Mathur was a Wharton student who had taken social entrepreneurship courses.
They thought about the one billion people worldwide without access to clean drinking water.
They thought about the high use of bottled water in the United States, despite the easy access that most have to perfectly good tap water.
By 4 a.m., they knew what they would do.
They would manufacture a reusable, filtering water bottle - a more sustainable alternative to single-use bottles. And they would use the proceeds to bring clean drinking water to areas that don't have it.
"We looked at each other and said, 'You know what, this has serious potential,' " Parekh recalled.
Sure enough, everything began to click. They were semifinalists in the computer-maker's competition. They got accepted into a Penn business-incubator program.
The job market didn't look so hot anyway, so they formed their own company, Hydros Bottle L.L.C., and waded in.
Half a world away, Winston Ibrahim was visiting a university in Israel with a strong entrepreneurship program. The Philadelphia investment banker and 2009 graduate of Johns Hopkins University was impressed with the kinds of projects those students were doing. "That kind of planted a bug," he said.
Back home three weeks later, he bumped into Parekh and Mathur. Not long afterward, the Ibrahim Family Foundation, begun by his father - S.A. Ibrahim, CEO of Radian Group Inc., a global credit risk management company in Philadelphia - provided seed money.
The first bottle, which began as a sketch on the back of a piece of paper, came out early in 2010. Bottles were in Whole Foods by that July.
A newer version - with a side fill, straw attachment, and carrying loop - is due next month.
The components are manufactured in Illinois, northern New Jersey, and good old Northeast Philadelphia.
The carbon filter reduces chlorine and chloramines - both disinfectants that many find have an unpleasant taste or odor - and particulates.
The drinking parts are covered with an anti-microbial surface, and it's dishwasher safe.
Unlike some early reusable bottles, these don't contain bisphenol A or phthalates, compounds that are thought to disrupt the hormone system.
Other filtering water bottles exist, but the Hydros guys say theirs is unique in one small but significant way: You don't have to squeeze it to get the water out.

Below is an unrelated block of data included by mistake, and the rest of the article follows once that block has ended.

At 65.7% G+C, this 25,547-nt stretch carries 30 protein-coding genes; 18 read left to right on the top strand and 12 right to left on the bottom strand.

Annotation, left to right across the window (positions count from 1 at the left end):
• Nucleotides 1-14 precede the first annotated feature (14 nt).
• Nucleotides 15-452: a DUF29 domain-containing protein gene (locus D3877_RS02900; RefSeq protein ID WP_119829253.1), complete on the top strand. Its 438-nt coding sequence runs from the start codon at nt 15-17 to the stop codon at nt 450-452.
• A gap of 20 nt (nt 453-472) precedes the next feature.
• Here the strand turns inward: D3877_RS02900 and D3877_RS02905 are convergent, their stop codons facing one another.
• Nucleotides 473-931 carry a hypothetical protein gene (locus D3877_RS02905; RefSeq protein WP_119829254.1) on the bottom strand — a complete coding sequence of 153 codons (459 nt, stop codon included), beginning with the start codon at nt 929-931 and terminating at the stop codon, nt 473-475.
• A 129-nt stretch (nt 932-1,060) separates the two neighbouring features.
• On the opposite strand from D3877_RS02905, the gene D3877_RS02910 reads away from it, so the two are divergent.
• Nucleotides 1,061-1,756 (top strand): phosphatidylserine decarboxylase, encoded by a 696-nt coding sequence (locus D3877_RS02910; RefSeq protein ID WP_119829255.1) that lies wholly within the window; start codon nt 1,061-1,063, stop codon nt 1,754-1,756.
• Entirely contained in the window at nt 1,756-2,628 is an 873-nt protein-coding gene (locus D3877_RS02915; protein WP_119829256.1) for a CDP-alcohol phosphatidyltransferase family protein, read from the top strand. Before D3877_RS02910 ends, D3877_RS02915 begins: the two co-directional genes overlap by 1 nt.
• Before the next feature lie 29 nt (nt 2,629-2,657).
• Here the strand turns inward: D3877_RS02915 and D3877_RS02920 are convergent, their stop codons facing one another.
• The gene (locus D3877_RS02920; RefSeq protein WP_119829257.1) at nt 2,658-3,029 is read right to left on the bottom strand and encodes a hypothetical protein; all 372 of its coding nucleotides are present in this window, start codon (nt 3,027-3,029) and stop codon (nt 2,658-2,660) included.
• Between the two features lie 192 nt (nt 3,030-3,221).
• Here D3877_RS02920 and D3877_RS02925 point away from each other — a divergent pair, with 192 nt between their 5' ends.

Water in single-use bottles may be convenient, as indicated by a consumption leap from 16.7 gallons per capita in 2000 to 28.3 gallons in 2010.
It's good for disaster responses. Some say they prefer the taste. Or the cachet of bottled water from exotic locales.
And the environmental footprint has improved. The bottle-recycling rate has doubled over the last half-decade to 31 percent (although millions of them still wind up in landfills and as floating particles in the ocean).
The amount of plastic used for each bottle has been reduced by a third. Manufacturers are introducing plant-based plastics.
But to many, bottled water is still the Hummer of beverages.
Tremendous amounts of energy are used to collect the water, run the plant, make the bottle, ship it to the store, and keep it cold. The Pacific Institute, a nonprofit research and policy group based in Oakland, Calif., recently concluded that the amount of energy used was equal to what would be needed to fill a plastic water bottle a quarter full of oil.
"It's not viable for sustained growth," Ibrahim said. "We think there are better ways."
Reusable bottles - with or without filters - are certainly gaining traction.
They're a common giveaway for eco-oriented events and companies. Many people almost seem to carry them as a political statement.
About 300 colleges have installed special drinking fountains - Immaculata University has "hydration stations" - for easy bottle refilling.
"We're driving people to use a neglected infrastructure," said Ibrahim - the city water tap.
The Hydros bottle and enough filters for a year cost about $50, although the company is hoping to come up with a less expensive version for stores such as Target.
For every bottle sold, $1 goes to drinking-water projects in the developing world.
Their website, www.hydrosbottle.com, tries to personalize the venture. The thinking is that many people give to cancer research, for example, because they know someone with the disease. But how many Americans have an intimate connection with someone lacking access to water?
So for one of their projects, at a village in Cameroon called Gundom, they describe the town - its 300 residents, the cassava and plantains they grow, the language they speak, called Meta. Also: how the average household spends 52 minutes a day getting drinking water.
For $4,885, Hydros and its partners installed pipes from nearby springs and a storage system.
The idea is that communities have to want the water, not be told that they need it. And the system has to be simple enough for the village mason, say, to make repairs. It must be designed to last 30 years and not deplete local water supplies.
"For us, that means you've got economic sustainability, environmental sustainability, and social sustainability," said Parekh.
It turns out that Penn is a nexus of water activity.
Also on campus is the Philadelphia Global Water Initiative, which too seeks to bring water to people who don't have it.
Its president, Stanley Laskowski, praised the Hydros bottle and its social component. "The global water crisis requires a multipronged effort," he said, "and the idea of using an innovation here at home and using the proceeds to help in developing countries is to be applauded."
At Penn this year, all new students got a Hydros.
"GreenSpace" appears every other week, alternating with Art Carey's "Well Being" column. Contact staff writer Sandy Bauers at 215-854-5147, firstname.lastname@example.org, or @sbauers on Twitter. Visit her blog at philly.com/greenspace